When food shortages struck San Francisco, wily entrepreneurs raided the dangerous Farallon Islands for protein-rich eggs from seabirds. In the process, they destroyed both wildlife and each other.
French teens smoke at a much higher rate than their American counterparts. The French health minister is trying to remove the glamour and raise the price.
Insurers have released the latest lists of prescription drugs they won't cover in 2017. Express Scripts is excluding 85 drugs and CVS Caremark, 131. Some drugs for diabetes and asthma are out.
Tania Lombrozo looks at the scientific process and a new analysis of a study that found children from Christian and Muslim households behaved less altruistically than those from non-religious homes.
Call it the Summer (Olympics) of love: He Zi of China had just received her silver medal when her boyfriend, fellow diver Qin Kai, pulled out a ring and proposed marriage.
The Jamaican sprinter is looking to three-peat as the world's fastest man. Kenya's Jemima Sumgong became the first woman from her country to win the marathon.
On Sunday morning Emily Underhill and her family had to evacuate their home in Baton Rouge because of flooding.
William Scoville's lobotomy on patient Henry Molaison taught scientists a lot about human memory, but left Molaison with memory problems. Luke Dittrich discusses the story in his book Patient H.M.
Last week the Venezuelan government reopened its border with Colombia for the first time in over a year, allowing Venezuelans to cross in search of supplies. The AP's Hannah Dreier has an update.
Chef and author Barton Seaver, director of the Sustainable Seafood and Health Initiative at Harvard University, talks about sustainable seafood and the promise of farmed fish and aquaculture.
Americans love shrimp, but stories about slave labor and environmental issues have raised concerns about the way shrimp is currently produced. One man in New York is trying a new method — indoors.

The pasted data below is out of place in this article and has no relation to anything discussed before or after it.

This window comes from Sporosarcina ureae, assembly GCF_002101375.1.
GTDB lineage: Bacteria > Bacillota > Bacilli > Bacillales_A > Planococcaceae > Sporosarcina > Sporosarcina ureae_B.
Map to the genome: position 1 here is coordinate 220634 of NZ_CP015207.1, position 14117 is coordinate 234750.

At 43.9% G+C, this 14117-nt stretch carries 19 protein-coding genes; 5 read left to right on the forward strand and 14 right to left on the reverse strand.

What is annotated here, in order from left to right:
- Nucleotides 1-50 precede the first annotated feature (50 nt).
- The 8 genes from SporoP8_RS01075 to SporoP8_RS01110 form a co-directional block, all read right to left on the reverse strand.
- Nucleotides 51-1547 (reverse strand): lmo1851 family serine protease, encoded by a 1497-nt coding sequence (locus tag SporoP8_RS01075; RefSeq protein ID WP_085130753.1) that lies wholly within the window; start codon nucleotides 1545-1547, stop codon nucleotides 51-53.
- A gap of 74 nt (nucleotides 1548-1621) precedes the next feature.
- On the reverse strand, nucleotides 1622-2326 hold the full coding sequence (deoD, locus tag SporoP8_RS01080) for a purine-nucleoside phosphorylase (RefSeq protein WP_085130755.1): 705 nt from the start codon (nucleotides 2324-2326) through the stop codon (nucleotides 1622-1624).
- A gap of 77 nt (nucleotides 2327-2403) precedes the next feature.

Thousands of Palestinians and Israelis have been injured over the last decade, even during the times there isn't an all-out war between the two sides. The effects ripple through their communities.
NPR gives the latest on the riots and protests that erupted in Milwaukee after police shot and killed a man late Saturday night.
World-renowned chef Massimo Bottura is putting his culinary skills to use with a world-class soup kitchen in Rio de Janeiro.
In a summer with not so great films, features columnist Kristen Page-Kirby with The Washington Post's Express says the standouts have all been movies for kids.
Three people are confirmed dead and more than 7,000 have been rescued in historic flooding in Louisiana.
NPR examined more than a decade of data detailing Israeli and Palestinian fatalities. From February 2005 to September 2015, there were only four months with no deaths from conflict-related violence.
The ISIS affiliate abducted the girls from a school in Chibok, Nigeria, in 2014, and most are still missing. The case spurred international outrage and prompted the "Bring Back Our Girls" campaign.